This special section on the ideal gas law follows from the section on gas laws. You might want to begin there for a better understanding of where the ideal gas law originates. You might also benefit from reading about the kinetic molecular theory of gases.
The ideal gas law has been developed from both an empirical approach and by building up a picture of gas particles from first principles in physics – the statistical mechanics approach.
It is extremely useful, but it does have limitations, which we'll discuss at the end of this section. Gases aren't ideal, but many are ideal enough under the right conditions that the ideal gas law gives us the right results.
In developing the ideal gas law, we make the following assumptions that you should bear in mind while using it:
An empirical rule or law is one that is based on experiment and observation instead of pure mathematical logic. Empirical observations inform theoretical investigations, and theory invites experiment in order to confirm, disprove or improve the theory.
In the field of statistical mechanics ("stat-mech"), we begin by considering the physics of small particles and their interactions, and then expand that behavior over large ensembles (groups) of particles using ideas from probability and statistics.
The ideal gas law takes two forms, an atomic/molecular form (top), and a molar form (bottom).
N is the number of particles (atoms or molecules) and k = 1.381 × 10^{-23} J/K is the Boltzmann constant.
n is the number of moles of a gas and R = 8.314 J/mol·K is the molar gas constant in SI units.
SI stands for Le Système International d'Unités (French), or International System of Units.
It is a standardized system of physical units based on the meter (m), kilogram (Kg), second (s), ampere (A), Kelvin (K), candela (cd), and mole (mol), along with a set of prefixes to indicate multiplication or division by a power of ten.
When using the molar gas law, PV = nRT, you have some choices of units. The SI unit of volume is the cubic meter (m^{3}), but that unit can be cumbersome, and the use of liters as a unit of gas volume is often favored. Likewise, the SI unit of pressure is the Pascal (Pa), but the atmosphere (1 atm = 101,325 Pa) is used more frequently in some fields
You can adapt to the set of units you'd like to use just by changing the gas constant. Here are the constants and the units of pressure, temperature and volume that go with them. While, when using gas laws like Charles' law and the Gay-Lussac law, it's OK to use Celsius temperatures (because they appear in ratios where the units cancel), it's important to use Kelvin temperatures in the ideal gas law.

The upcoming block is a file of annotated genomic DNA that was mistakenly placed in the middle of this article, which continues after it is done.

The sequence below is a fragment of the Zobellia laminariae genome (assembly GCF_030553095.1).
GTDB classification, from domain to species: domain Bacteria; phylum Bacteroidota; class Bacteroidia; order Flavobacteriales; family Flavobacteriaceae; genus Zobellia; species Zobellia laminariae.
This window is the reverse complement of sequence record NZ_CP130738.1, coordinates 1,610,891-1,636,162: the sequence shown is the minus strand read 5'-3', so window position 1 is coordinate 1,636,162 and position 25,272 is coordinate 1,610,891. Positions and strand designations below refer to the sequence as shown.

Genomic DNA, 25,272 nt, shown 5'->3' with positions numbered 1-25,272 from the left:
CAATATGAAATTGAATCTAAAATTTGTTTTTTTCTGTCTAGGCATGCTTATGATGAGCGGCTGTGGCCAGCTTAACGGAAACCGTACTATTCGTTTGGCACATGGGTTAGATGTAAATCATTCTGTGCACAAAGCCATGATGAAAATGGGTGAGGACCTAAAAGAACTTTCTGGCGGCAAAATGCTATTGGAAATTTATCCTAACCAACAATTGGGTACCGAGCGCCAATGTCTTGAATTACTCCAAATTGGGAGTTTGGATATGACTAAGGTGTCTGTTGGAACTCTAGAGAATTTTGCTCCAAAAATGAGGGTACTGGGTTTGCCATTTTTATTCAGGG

R = 8.314 J·mol^{-1}K^{-1}
P in Pascals (Pa)
V in cubic meters (m^{3})
T in Kelvin
R = 0.0821 liter·atm·mol^{-1}K^{-1}
P in atmospheres (atm)
V in liters (L)
T in Kelvin
Solution: Our units are mostly SI, so we should use the gas constant R = 8.314 J·mol^{-1}K^{-1}, and convert the temperature to Kelvin: T = (273 + 25) = 298 K.
Now we rearrange the ideal gas law to solve for the number of moles. Do the rearrangement first so that we can plug numbers and units into the result an know we're on the right track:
The result is:
Hopefully, you're wondering about how those units magically worked out to give us moles. Here is that equation (PV/RT) again, but this time just with units. Pascals have been expanded to their base SI units, 1Pa = 1 Kg·m^{-1}·s^{-2}, and Joules likewise, 1 J = 1 Kg·m^{2}·s^{-2}.
Like units have been canceled with a different color: Kg in red, meters in blue, and so on. See if you can follow the cancellations. We end up with 1/(1/moles), which is moles. Tada!
Solution: We want temperature, so we need to first rearrange the ideal gas law to solve for temperature:
Now our units of pressure and volume are atmospheres and liters, so using R = 0.0821 liter·atm·mol^{-1}K^{-1}is the best way to go.